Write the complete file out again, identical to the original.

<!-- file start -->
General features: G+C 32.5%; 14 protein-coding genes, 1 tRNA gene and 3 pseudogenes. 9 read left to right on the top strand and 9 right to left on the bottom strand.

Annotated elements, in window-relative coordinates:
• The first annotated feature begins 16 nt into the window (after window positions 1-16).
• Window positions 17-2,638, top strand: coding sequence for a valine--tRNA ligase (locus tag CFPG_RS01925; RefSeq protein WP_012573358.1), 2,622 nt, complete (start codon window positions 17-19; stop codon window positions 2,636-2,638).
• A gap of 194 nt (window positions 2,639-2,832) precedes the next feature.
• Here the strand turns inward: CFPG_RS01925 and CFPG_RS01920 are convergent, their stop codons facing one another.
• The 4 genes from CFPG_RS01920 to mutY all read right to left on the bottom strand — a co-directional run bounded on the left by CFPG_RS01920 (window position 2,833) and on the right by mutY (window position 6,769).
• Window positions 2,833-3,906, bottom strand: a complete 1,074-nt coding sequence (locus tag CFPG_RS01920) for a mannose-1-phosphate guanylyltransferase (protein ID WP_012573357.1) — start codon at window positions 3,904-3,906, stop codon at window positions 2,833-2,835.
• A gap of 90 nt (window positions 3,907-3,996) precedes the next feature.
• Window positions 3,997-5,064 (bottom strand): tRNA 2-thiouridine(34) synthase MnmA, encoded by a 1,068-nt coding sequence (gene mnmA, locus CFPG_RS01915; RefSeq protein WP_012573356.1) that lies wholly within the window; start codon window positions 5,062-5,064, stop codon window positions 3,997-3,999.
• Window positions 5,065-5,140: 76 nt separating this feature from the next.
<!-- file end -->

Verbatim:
General features: G+C 32.5%; 14 protein-coding genes, 1 tRNA gene and 3 pseudogenes. 9 read left to right on the top strand and 9 right to left on the bottom strand.

Annotated elements, in window-relative coordinates:
• The first annotated feature begins 16 nt into the window (after window positions 1-16).
• Window positions 17-2,638, top strand: coding sequence for a valine--tRNA ligase (locus tag CFPG_RS01925; RefSeq protein WP_012573358.1), 2,622 nt, complete (start codon window positions 17-19; stop codon window positions 2,636-2,638).
• A gap of 194 nt (window positions 2,639-2,832) precedes the next feature.
• Here the strand turns inward: CFPG_RS01925 and CFPG_RS01920 are convergent, their stop codons facing one another.
• The 4 genes from CFPG_RS01920 to mutY all read right to left on the bottom strand — a co-directional run bounded on the left by CFPG_RS01920 (window position 2,833) and on the right by mutY (window position 6,769).
• Window positions 2,833-3,906, bottom strand: a complete 1,074-nt coding sequence (locus tag CFPG_RS01920) for a mannose-1-phosphate guanylyltransferase (protein ID WP_012573357.1) — start codon at window positions 3,904-3,906, stop codon at window positions 2,833-2,835.
• A gap of 90 nt (window positions 3,907-3,996) precedes the next feature.
• Window positions 3,997-5,064 (bottom strand): tRNA 2-thiouridine(34) synthase MnmA, encoded by a 1,068-nt coding sequence (gene mnmA, locus CFPG_RS01915; RefSeq protein WP_012573356.1) that lies wholly within the window; start codon window positions 5,062-5,064, stop codon window positions 3,997-3,999.
• Window positions 5,065-5,140: 76 nt separating this feature from the next.